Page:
Colorado Springs Utilities, the city-owned monopoly that supplies residents with gas, electricity, water and wastewater services, has told anti-tax advocate Douglas Bruce he’ll have to pay nearly $40,000 if he wants to restart water and wastewater services at seven rental properties.
Contending that the fees were almost tanamount to extortion, Bruce alleged that Utilities was imposing them because he was the proponent of Issue 300, a measure approved by voters last fall that effectively abolished the city-owned Stormwater Enterprise.
“Just because you don’t like somebody, or he’s your political opponent, or he just beat you on Issue 300, you can’t charge him 400 times the going rate to turn on the valves,” Bruce said at the Utilities’ monthly board meeting last week.
Jerry Forte, the Utilities’ CEO, defended the fees as reasonable. He said whenever owners abandon their property or disconnect from the system for a long period of time, other ratepayers have to pick up the costs.
Bruce said he has not abandoned his property and, in fact, was still paying utility fees on some parcels. “I haven’t left town. My yards are maintained. My property taxes are current.”
The fees, he said, were arbitrary and capricious and would not hold up to a legal challenge. “You’re planning to penalize me $40,000 because I’m your political adversary. There’s no way you can rationalize charging Douglas Bruce 400 times what you charge somebody else for turning on the water.”
Bruce is author of the 1992 Taxpayer Bill of Rights, which was approved by Colorado voters in 1992, and has restrained government growth.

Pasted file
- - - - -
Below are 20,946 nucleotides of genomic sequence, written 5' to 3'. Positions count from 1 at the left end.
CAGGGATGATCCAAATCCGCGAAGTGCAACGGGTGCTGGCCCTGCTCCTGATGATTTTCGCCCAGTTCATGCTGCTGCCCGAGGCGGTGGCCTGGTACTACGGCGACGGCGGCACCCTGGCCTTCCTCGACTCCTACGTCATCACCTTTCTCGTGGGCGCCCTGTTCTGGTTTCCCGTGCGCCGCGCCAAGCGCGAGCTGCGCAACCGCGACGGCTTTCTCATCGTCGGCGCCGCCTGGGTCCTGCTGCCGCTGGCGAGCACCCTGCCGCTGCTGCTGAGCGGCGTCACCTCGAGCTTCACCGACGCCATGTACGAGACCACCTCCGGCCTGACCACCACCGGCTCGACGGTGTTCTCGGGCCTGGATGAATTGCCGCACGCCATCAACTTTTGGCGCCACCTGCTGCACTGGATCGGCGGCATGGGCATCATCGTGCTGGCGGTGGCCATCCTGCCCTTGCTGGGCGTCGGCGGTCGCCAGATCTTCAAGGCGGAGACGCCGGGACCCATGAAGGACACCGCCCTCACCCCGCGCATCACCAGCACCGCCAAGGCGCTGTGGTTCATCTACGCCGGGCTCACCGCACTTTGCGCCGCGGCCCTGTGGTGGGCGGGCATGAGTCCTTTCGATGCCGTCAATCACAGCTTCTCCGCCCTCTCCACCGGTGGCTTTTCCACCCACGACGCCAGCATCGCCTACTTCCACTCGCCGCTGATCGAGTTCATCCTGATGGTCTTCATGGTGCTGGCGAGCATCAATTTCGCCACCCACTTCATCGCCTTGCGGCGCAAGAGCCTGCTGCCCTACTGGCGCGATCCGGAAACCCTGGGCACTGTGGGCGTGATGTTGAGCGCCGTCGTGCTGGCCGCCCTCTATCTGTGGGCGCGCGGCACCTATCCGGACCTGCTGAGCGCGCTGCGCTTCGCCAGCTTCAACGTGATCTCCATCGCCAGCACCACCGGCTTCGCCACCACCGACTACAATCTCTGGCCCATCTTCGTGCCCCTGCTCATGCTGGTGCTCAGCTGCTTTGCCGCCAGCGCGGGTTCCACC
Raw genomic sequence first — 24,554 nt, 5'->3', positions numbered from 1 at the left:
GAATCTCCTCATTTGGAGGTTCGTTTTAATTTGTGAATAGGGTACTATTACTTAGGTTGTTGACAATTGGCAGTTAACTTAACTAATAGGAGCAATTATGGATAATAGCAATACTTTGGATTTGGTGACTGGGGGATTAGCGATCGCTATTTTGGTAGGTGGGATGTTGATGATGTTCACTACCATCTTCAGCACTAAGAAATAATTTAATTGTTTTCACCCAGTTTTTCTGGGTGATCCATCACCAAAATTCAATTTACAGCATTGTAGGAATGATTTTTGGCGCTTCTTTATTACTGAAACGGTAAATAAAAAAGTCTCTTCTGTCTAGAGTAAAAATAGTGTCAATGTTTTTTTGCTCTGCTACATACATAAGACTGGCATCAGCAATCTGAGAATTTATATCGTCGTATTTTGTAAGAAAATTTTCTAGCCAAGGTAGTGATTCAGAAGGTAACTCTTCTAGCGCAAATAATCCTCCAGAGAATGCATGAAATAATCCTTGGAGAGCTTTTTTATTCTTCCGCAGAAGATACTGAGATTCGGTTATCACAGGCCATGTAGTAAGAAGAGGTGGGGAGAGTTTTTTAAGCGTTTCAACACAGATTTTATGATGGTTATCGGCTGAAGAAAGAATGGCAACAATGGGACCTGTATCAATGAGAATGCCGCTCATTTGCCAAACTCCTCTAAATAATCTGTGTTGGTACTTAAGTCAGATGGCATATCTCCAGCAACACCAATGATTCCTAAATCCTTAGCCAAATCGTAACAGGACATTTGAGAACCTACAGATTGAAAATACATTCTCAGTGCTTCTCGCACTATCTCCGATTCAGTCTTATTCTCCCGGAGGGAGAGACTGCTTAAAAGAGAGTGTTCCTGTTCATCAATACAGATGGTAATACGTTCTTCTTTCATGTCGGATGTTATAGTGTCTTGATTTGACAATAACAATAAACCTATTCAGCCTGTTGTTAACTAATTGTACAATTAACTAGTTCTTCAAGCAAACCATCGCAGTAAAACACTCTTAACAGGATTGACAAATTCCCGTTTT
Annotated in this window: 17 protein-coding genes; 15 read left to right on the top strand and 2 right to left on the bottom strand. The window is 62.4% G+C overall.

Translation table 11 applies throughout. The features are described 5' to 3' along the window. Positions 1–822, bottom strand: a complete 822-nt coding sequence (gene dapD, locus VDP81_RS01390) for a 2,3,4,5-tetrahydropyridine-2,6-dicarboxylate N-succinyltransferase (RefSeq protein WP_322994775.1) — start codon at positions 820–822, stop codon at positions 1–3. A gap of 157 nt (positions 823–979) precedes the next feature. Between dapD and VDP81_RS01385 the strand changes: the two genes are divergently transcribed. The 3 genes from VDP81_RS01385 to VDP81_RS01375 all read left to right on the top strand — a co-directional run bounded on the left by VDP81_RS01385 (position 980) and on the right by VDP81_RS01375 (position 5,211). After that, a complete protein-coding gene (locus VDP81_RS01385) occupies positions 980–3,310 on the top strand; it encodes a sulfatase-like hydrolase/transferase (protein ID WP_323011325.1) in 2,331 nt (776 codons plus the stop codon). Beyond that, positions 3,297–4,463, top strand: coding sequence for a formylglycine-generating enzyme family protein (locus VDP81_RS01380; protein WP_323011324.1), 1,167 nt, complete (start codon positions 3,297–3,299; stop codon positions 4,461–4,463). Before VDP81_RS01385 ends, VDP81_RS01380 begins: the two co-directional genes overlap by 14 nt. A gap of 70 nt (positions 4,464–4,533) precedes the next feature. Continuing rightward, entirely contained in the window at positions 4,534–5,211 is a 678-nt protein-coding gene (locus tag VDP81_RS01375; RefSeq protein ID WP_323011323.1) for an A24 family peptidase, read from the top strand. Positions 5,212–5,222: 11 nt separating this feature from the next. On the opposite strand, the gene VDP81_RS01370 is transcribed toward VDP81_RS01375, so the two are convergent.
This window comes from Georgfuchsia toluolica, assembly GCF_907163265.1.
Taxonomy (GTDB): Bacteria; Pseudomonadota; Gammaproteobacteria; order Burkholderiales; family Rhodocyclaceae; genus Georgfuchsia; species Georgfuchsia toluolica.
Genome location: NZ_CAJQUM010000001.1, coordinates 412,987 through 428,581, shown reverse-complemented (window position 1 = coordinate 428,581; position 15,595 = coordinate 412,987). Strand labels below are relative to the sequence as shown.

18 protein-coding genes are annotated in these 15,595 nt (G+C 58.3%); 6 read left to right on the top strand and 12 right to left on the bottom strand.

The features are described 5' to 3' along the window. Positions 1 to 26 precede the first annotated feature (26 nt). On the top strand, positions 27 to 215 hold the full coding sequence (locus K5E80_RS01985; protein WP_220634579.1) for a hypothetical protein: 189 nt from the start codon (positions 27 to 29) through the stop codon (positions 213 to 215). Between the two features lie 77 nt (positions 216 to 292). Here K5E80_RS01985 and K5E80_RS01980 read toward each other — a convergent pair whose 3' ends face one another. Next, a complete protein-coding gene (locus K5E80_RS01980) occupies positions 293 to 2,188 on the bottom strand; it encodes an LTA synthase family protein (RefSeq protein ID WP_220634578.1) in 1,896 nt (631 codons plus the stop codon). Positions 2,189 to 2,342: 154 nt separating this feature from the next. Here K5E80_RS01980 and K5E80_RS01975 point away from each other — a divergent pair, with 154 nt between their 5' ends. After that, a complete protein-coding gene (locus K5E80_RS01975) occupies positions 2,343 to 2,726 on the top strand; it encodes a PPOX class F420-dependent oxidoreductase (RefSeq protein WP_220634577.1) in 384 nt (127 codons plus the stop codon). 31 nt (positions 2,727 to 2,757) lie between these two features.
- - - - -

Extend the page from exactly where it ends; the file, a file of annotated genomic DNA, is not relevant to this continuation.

In December, a month after voters approved Issue 300, Bruce sent a letter to Utilities asking to have an immediate turn-on and turn-off of water and wastewater services at seven rental properties in the city. He said he is willing to pay the standard $30 charges for each parcel, but asked Utilities not to actually put water in his lines because they had been blown out and were winterized.
Instead of fulfilling his request, Utilities officials sent him a letter saying his properties would be subject to some hefty reconnection and development charges. They were as follows:
1) 839 E. Las Animas Street, a multifamily dwelling. Utilities said the property last had water and wastewater service at that address in 1998 and was deemed in abandoned in 2003. The development charge was $26,032, but due to a rate change effective on Jan. 1, 2010, the cost would be $11,896. (Development charges are paid by developers and builders to hook into Utilities).
2) 2107 Preuss Road, a multi-family dwelling, which also had its last date of service in 1998 and was deemed abandoned by Utilities in 2003. The development fee would also have been $26,032, but the 2010 rate charge reduced the amount to $11,896.
3) 1326 W. Kiowa Street, a multi-family dwelling, last date of service in 1994 or earlier. Development charge of $26,032, reduced to $11, 896,
4) 633 ½ Boulder St., cottage. Last date of service 2005, reconnection charge calculated at $752 and scheduled to increase to $783 in January 2010.
5) 2707 Monument St. Last date of service 2005. Reconnection charge of $752, increasing to $783 in January 2010.
6) 2707 E. Monument St., rear. Last date of service was 2006. Reconnection charge calculated at $626 and would increase to $657 in January 2010.
7) 839 ½ E. Las Animas Street, rear. Last date of service in 2002. Reconnection charge is $752 and would increase to $783 in January 2010.
Bruce said the development fees amounted to placing liens on his properties. “I’m not going to spend $12,000 to rent an apartment for $500 a month. That’s crazy. You can’t let that practice stand and if you think you can, you’re going to find out you’re wrong.”